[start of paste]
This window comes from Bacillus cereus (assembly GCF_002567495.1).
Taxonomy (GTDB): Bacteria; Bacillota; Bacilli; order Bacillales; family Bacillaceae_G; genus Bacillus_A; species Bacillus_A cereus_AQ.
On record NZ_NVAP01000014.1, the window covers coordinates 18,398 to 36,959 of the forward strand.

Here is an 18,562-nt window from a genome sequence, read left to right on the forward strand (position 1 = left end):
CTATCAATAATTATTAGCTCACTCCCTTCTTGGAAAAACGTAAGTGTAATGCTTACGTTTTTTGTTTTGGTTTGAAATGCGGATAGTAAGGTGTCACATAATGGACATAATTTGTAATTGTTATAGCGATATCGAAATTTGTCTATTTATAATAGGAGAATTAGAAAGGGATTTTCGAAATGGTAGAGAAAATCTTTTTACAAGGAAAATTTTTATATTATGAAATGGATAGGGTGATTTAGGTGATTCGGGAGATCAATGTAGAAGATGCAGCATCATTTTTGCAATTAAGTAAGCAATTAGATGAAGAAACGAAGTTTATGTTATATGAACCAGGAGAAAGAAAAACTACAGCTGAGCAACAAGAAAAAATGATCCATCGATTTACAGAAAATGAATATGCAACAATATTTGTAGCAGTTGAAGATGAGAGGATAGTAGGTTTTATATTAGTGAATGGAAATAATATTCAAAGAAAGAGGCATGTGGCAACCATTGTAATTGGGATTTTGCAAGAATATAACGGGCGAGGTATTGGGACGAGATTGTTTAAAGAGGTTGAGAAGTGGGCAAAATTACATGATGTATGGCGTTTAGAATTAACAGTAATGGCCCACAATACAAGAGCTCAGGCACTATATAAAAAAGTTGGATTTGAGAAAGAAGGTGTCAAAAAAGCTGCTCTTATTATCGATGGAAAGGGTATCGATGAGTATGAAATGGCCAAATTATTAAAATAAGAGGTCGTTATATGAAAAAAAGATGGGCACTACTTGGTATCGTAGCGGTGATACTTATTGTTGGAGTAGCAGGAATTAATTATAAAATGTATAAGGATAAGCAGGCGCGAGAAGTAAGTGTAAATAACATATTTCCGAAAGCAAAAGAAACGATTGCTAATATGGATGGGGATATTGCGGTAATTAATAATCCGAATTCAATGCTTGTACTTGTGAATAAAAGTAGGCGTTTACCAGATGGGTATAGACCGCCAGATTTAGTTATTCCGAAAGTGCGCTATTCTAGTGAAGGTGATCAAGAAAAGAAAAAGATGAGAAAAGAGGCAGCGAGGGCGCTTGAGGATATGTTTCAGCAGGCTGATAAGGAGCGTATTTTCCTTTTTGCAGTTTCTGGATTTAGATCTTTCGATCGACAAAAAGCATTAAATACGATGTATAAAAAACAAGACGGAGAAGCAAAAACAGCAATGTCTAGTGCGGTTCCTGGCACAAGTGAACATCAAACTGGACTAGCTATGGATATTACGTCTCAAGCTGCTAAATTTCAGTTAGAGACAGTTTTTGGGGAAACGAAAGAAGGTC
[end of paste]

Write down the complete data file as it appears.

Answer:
This window comes from Bacillus cereus (assembly GCF_002567495.1).
Taxonomy (GTDB): Bacteria; Bacillota; Bacilli; order Bacillales; family Bacillaceae_G; genus Bacillus_A; species Bacillus_A cereus_AQ.
On record NZ_NVAP01000014.1, the window covers coordinates 18,398 to 36,959 of the forward strand.

Here is an 18,562-nt window from a genome sequence, read left to right on the forward strand (position 1 = left end):
CTATCAATAATTATTAGCTCACTCCCTTCTTGGAAAAACGTAAGTGTAATGCTTACGTTTTTTGTTTTGGTTTGAAATGCGGATAGTAAGGTGTCACATAATGGACATAATTTGTAATTGTTATAGCGATATCGAAATTTGTCTATTTATAATAGGAGAATTAGAAAGGGATTTTCGAAATGGTAGAGAAAATCTTTTTACAAGGAAAATTTTTATATTATGAAATGGATAGGGTGATTTAGGTGATTCGGGAGATCAATGTAGAAGATGCAGCATCATTTTTGCAATTAAGTAAGCAATTAGATGAAGAAACGAAGTTTATGTTATATGAACCAGGAGAAAGAAAAACTACAGCTGAGCAACAAGAAAAAATGATCCATCGATTTACAGAAAATGAATATGCAACAATATTTGTAGCAGTTGAAGATGAGAGGATAGTAGGTTTTATATTAGTGAATGGAAATAATATTCAAAGAAAGAGGCATGTGGCAACCATTGTAATTGGGATTTTGCAAGAATATAACGGGCGAGGTATTGGGACGAGATTGTTTAAAGAGGTTGAGAAGTGGGCAAAATTACATGATGTATGGCGTTTAGAATTAACAGTAATGGCCCACAATACAAGAGCTCAGGCACTATATAAAAAAGTTGGATTTGAGAAAGAAGGTGTCAAAAAAGCTGCTCTTATTATCGATGGAAAGGGTATCGATGAGTATGAAATGGCCAAATTATTAAAATAAGAGGTCGTTATATGAAAAAAAGATGGGCACTACTTGGTATCGTAGCGGTGATACTTATTGTTGGAGTAGCAGGAATTAATTATAAAATGTATAAGGATAAGCAGGCGCGAGAAGTAAGTGTAAATAACATATTTCCGAAAGCAAAAGAAACGATTGCTAATATGGATGGGGATATTGCGGTAATTAATAATCCGAATTCAATGCTTGTACTTGTGAATAAAAGTAGGCGTTTACCAGATGGGTATAGACCGCCAGATTTAGTTATTCCGAAAGTGCGCTATTCTAGTGAAGGTGATCAAGAAAAGAAAAAGATGAGAAAAGAGGCAGCGAGGGCGCTTGAGGATATGTTTCAGCAGGCTGATAAGGAGCGTATTTTCCTTTTTGCAGTTTCTGGATTTAGATCTTTCGATCGACAAAAAGCATTAAATACGATGTATAAAAAACAAGACGGAGAAGCAAAAACAGCAATGTCTAGTGCGGTTCCTGGCACAAGTGAACATCAAACTGGACTAGCTATGGATATTACGTCTCAAGCTGCTAAATTTCAGTTAGAGACAGTTTTTGGGGAAACGAAAGAAGGTC